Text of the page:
Ewing’s sarcoma is a somewhat a rare type of tumor, which usually develops in children and teenagers but can also occur in young adults. It comprises 1% of the total childhood cancers but is often diagnosed due to its pronounced signs and symptoms.
These signs and symptoms help in forming a major part of an early diagnosis and include:
Intense localised pain
Pain often marks one of the earliest signs of Ewing’s tumor as they tend to grow and expand within the body. Ewing’s sarcoma most commonly occurs in the area of the pelvis, chest and the legs affecting the hip bone, ribs or shoulder blades and the middle of long bones, respectively. So, localised pain will be most commonly experienced in these areas as the tumor expands within the bone. Since Ewing’s tumor initially involves a single site, pain will only be felt in that particular area and will be specific in nature. If other sites are involved, pain will also be experienced at those sites.
Sometimes, even a generalised pain can be experienced, which will lead to a feeling of fatigue or tiredness, particularly on exertion.
Recurrent fractures and marked bone pain
Children often get injured during playing or running, and even develop fractures. However, fractures of the bone without a known etiology or repeated fractures and marked bone pain are classic symptoms of Ewing’s sarcoma. As you visit your doctor for the treatment of fractures, there is a chance that Ewing’s may be diagnosed if present. So, it is important to not ignore intense bone pain in children.
Presence of a swelling or a lump
As Ewing’s sarcoma continues to grow within your body, swelling or lumps formation will be seen, which will be soft and tender to touch. Usually, these swellings are noted in the area of the arms or the legs and feel warmer than the surrounding. It is uncommon to notice swelling in case of a chest or a hip bone tumor unless it progresses to a very advanced stage. Also, very rarely swelling of lymph nodes will be seen when the cancer progresses to a very later stage and there is an involvement of lymph nodes. Thus, it is important that you do not rely on noticing a swelling before you suspect Ewing’s in your child.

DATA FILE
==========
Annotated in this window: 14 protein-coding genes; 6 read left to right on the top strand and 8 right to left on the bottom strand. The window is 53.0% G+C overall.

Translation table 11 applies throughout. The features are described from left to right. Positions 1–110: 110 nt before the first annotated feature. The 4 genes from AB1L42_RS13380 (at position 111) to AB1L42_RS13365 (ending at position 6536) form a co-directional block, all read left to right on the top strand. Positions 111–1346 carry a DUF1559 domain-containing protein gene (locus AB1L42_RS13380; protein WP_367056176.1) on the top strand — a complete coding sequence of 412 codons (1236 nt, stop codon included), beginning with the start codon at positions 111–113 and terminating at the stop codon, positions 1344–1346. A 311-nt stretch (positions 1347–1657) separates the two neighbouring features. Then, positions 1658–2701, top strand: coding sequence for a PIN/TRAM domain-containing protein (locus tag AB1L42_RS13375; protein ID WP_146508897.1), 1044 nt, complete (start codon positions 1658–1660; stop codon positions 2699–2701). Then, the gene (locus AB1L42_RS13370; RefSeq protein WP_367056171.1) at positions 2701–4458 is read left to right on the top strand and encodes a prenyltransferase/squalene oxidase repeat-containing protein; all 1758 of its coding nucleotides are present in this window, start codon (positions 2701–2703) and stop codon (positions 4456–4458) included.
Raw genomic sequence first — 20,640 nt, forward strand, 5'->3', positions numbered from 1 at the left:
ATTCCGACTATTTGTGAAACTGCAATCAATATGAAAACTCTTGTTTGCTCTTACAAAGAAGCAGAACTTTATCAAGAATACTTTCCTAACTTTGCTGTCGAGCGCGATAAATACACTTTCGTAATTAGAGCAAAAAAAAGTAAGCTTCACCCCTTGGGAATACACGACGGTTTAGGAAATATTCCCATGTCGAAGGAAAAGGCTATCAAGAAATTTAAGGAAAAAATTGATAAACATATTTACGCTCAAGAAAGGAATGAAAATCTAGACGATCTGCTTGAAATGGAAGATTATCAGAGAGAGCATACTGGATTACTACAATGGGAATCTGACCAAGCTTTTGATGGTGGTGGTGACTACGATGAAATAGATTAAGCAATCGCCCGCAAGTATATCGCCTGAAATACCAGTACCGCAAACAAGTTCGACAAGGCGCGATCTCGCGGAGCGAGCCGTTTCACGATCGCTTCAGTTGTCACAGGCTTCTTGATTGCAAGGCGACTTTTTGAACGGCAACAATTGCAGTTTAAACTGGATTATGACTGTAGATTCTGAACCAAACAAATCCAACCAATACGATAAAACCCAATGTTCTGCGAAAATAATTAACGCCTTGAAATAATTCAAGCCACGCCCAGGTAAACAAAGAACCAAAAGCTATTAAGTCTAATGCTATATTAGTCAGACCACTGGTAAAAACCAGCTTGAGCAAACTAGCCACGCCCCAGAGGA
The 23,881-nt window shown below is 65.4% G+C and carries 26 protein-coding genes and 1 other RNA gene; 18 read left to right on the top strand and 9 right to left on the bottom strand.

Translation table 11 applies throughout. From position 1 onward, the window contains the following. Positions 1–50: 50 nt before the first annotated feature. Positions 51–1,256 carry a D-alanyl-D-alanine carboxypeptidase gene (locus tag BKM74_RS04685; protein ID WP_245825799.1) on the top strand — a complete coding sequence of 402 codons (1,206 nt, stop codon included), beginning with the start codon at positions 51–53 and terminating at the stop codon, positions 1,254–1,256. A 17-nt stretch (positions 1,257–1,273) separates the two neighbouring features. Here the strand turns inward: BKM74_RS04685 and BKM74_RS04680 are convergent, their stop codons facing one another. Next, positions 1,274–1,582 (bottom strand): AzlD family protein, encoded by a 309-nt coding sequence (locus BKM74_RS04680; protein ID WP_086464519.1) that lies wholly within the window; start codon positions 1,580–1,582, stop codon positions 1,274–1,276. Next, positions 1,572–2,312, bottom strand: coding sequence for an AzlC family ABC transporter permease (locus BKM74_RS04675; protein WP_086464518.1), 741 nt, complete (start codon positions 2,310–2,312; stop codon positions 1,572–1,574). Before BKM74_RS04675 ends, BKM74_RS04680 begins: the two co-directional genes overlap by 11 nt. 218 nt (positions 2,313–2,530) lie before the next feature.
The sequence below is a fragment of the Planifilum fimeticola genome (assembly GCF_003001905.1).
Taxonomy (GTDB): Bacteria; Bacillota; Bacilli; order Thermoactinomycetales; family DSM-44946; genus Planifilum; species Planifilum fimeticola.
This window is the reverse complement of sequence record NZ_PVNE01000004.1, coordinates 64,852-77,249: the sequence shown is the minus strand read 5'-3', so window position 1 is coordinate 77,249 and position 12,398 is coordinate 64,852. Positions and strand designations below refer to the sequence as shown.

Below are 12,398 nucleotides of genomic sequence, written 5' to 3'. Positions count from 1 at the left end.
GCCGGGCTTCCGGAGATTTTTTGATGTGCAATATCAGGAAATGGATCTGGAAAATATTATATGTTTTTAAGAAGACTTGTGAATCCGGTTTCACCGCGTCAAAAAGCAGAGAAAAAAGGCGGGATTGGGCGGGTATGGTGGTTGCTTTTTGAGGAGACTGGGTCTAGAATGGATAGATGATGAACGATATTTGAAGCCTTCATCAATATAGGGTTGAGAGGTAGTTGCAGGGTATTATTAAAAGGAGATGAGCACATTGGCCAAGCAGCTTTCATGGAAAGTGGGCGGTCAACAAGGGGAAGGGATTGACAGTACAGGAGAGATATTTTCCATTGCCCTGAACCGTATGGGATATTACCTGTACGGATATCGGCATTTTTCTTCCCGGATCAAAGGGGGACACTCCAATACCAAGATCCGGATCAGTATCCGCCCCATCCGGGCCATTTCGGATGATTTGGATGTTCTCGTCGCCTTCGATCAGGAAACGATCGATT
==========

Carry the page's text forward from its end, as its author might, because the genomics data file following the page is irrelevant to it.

Soreness of the skin
Children develop sores and bumps quite commonly while playing but as soon as they appear, these bumps also tend to resolve easily. If your child develops sores or bruises quite often or if these bumps do not go away or at worst tend to worsen with time, it is important that you consult a doctor immediately.
Shortness of breath
While swelling is not commonly noted in case of chest tumors, shortness of breath is a common symptom, which can be accompanied by dyspnea, that is, a feeling of pain while breathing.
Generalised feeling of weakness
Due to tumorous growth within the body, your child will experience a generalised feeling of weakness and may have difficulty in task performance, particularly those related to sports and physical activities. A reduced participation is quite commonly noted. In this case, you must talk to the child and understand if he / she has any other symptoms of this tumor. Fever is another common finding among affected children. So, a recurring fever must be seen in the light of suspicion in the presence of other symptoms like bone pain or swelling.
As with most type of cancers, weight loss will be experienced along with Ewing’s sarcoma, which may be pronounced in some children but not so in others.
It is important to note that Ewing’s sarcoma is comparatively rare and there is a high chance that your child will be affected with some other mild form of infection of fever, which you will get to know upon your doctor’s visit. However, due to the seriousness of this tumor, it is essential that you do not ignore even the slightest of the symptoms as most children will exhibit them at a quite later stage and will still not display most of them.
In case, you notice these early signs and symptoms of Ewing’s sarcoma, then we recommend you to consult your healthcare team asap. You can also join an online cancer support group to connect with other cancer fighters, survivors, and caregivers to learn from their experiences.